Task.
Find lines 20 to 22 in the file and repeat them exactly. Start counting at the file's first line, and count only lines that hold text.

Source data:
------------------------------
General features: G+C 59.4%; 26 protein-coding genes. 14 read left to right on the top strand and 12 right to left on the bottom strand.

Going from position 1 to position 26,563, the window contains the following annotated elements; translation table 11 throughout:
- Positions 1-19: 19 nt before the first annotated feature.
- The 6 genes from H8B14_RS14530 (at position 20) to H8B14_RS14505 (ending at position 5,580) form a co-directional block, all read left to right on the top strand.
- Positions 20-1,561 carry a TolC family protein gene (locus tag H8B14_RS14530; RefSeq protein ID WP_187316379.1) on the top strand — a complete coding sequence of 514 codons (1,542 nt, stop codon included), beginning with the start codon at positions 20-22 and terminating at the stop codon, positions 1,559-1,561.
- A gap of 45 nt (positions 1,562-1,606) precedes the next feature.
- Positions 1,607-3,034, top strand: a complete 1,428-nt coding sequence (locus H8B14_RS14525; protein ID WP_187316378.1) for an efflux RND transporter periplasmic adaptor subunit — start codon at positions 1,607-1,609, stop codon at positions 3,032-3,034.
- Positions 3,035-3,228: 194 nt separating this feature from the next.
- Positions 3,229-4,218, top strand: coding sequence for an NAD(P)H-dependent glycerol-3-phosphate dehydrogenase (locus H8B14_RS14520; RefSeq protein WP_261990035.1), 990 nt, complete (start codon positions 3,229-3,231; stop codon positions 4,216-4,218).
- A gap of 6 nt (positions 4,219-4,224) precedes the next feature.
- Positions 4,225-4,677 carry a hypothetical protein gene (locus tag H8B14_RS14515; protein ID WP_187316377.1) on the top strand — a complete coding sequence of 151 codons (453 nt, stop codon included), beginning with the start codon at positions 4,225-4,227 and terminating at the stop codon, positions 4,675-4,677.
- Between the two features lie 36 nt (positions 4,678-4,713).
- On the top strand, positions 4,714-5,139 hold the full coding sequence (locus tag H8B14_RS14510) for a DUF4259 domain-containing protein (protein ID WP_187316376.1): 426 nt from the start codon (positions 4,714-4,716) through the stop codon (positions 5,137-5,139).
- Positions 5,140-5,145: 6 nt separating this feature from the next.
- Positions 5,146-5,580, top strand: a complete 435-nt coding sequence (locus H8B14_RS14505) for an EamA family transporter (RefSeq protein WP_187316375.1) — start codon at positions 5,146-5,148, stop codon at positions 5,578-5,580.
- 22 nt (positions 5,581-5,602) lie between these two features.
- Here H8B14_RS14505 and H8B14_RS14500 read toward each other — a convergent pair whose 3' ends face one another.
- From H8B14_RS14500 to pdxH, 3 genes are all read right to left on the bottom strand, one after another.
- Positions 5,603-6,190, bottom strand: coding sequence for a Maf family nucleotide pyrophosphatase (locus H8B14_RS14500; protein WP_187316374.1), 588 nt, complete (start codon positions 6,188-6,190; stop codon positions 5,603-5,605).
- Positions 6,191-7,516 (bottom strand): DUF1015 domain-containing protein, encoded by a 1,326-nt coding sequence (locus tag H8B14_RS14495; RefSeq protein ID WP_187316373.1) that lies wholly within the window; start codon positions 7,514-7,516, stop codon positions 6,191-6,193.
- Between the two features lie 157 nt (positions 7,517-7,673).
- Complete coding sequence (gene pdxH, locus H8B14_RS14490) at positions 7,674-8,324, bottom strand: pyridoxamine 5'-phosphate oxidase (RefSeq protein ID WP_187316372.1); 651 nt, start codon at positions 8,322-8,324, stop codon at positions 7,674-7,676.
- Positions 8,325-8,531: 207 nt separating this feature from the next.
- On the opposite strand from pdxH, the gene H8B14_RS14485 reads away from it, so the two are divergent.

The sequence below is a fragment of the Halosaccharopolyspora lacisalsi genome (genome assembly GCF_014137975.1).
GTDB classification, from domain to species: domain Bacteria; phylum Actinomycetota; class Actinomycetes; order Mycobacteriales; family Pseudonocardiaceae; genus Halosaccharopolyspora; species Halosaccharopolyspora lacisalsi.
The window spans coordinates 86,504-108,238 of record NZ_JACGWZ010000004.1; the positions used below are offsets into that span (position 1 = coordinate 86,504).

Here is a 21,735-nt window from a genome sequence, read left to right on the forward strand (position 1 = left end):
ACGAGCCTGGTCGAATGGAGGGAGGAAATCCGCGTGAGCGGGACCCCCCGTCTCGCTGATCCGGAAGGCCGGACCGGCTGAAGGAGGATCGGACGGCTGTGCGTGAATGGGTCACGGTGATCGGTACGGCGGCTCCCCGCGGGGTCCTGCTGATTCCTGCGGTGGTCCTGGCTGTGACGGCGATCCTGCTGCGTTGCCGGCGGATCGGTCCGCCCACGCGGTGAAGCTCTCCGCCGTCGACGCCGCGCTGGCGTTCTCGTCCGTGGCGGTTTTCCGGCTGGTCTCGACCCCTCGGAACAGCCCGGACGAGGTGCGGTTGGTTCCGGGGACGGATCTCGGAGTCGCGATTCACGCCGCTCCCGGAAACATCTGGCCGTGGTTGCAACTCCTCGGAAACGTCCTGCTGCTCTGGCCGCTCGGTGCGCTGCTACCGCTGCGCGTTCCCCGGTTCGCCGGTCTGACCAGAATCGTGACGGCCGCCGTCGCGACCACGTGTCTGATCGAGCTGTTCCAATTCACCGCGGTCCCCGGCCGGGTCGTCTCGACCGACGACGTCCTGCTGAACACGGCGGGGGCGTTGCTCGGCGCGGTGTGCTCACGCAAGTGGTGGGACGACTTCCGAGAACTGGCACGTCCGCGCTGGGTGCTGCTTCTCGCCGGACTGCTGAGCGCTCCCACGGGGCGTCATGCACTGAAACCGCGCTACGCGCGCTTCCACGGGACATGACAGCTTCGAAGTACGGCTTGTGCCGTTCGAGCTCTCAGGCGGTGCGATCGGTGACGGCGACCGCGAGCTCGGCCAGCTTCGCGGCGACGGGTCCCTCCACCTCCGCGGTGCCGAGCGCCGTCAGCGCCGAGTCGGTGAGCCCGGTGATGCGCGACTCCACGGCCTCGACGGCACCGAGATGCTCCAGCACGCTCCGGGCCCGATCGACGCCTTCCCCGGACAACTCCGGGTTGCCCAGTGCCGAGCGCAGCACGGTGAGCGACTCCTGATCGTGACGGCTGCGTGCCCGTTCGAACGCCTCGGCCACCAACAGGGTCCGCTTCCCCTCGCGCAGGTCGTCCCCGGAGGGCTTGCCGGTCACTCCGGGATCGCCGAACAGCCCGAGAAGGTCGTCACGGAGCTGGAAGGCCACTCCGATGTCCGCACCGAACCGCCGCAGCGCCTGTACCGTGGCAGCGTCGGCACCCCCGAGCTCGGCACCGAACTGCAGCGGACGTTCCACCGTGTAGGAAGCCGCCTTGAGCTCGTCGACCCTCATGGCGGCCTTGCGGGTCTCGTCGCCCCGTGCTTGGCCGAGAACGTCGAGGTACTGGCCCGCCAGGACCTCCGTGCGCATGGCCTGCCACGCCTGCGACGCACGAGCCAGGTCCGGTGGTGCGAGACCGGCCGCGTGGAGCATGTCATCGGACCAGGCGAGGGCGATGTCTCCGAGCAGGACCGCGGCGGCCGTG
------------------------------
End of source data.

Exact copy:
- Positions 6,191-7,516 (bottom strand): DUF1015 domain-containing protein, encoded by a 1,326-nt coding sequence (locus tag H8B14_RS14495; RefSeq protein ID WP_187316373.1) that lies wholly within the window; start codon positions 7,514-7,516, stop codon positions 6,191-6,193.
- Between the two features lie 157 nt (positions 7,517-7,673).
- Complete coding sequence (gene pdxH, locus H8B14_RS14490) at positions 7,674-8,324, bottom strand: pyridoxamine 5'-phosphate oxidase (RefSeq protein ID WP_187316372.1); 651 nt, start codon at positions 8,322-8,324, stop codon at positions 7,674-7,676.